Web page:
With seven series in the U.S. and 67 Housewives in all, Andy Cohen's Botox-fueled franchise has been an undeniable hit for the Bravo network. But "The Real Housewives" shows have also yielded some serious consequences for his gals, judging from the trends we've witnessed over the past seven years. How serious? One out of four cast mates ends up divorcing their husbands during or after filming the show, according to our research, and almost one in five ends up filing for bankruptcy. So why do it? Business, business, business.
Bankruptcies. While cast mates can pull in six-digit paychecks per season, their newfound fame creates its own set of problems for the girls, judging from the number of bankruptcies filed on the show. At a reported $600,000 per season, "Jersey" Housewife Teresa Giudice is the franchise's top-earner, even though she and husband Joe filed for an $11 million bankruptcy in 2009.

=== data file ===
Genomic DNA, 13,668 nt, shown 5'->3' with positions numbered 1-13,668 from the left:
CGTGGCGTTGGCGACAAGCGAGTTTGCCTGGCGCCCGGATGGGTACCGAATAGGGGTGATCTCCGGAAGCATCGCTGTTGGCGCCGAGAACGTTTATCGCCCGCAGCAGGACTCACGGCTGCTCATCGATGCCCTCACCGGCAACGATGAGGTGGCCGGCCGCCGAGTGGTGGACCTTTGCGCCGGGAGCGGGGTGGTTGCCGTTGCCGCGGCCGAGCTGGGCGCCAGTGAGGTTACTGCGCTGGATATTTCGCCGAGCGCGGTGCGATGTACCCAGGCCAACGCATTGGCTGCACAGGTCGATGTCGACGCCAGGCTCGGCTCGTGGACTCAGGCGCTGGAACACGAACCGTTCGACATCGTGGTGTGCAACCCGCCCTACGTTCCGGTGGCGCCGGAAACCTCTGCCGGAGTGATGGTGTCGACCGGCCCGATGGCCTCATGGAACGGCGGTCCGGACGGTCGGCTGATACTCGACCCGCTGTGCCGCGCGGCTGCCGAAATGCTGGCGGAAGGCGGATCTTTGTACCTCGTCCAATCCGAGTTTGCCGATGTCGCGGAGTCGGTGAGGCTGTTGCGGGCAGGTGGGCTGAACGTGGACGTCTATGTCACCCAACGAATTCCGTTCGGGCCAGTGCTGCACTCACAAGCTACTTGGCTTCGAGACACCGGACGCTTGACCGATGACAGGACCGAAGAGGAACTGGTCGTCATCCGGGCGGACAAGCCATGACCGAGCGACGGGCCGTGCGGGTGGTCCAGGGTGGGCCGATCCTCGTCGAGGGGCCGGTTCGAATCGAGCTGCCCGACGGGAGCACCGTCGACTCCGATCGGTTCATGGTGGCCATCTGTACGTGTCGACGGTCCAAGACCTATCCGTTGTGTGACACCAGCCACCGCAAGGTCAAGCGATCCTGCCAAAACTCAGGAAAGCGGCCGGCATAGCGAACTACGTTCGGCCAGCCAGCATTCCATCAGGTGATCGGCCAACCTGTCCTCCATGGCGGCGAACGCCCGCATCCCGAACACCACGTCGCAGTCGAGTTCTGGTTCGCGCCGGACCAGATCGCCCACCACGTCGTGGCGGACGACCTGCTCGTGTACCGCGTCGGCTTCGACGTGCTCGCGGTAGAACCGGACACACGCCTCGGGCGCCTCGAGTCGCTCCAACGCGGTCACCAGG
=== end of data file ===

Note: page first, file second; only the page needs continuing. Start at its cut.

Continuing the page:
Divorces. Here's a question: How many Housewives does it take to realize that reality TV is probably not good for your marriage? Before Camille Grammer joined the cast of "Beverly Hills," husband Kelsey Grammer consented as a last "parting gift" to his soon-to-be ex-wife. The former "Frasier" star said of Camille and the show: "It was a very difficult marriage and a very difficult decade. I thought, 'So long, here's a present for you.'"
Businesses. Whether they arrive business owners or just become one, 42 percent of Housewives end up hawking a product on the show. It appears they've taken careful notes from the original Bravo entrepreneur, Bethenny Frankel. First, Frankel peddled her line of low-calorie drinks endlessly on "New York," using the TV time to boost her brand image. Then she finagled her own spinoff show, got hitched and sold her Skinnygirl company shortly thereafter, for an estimated $100 million.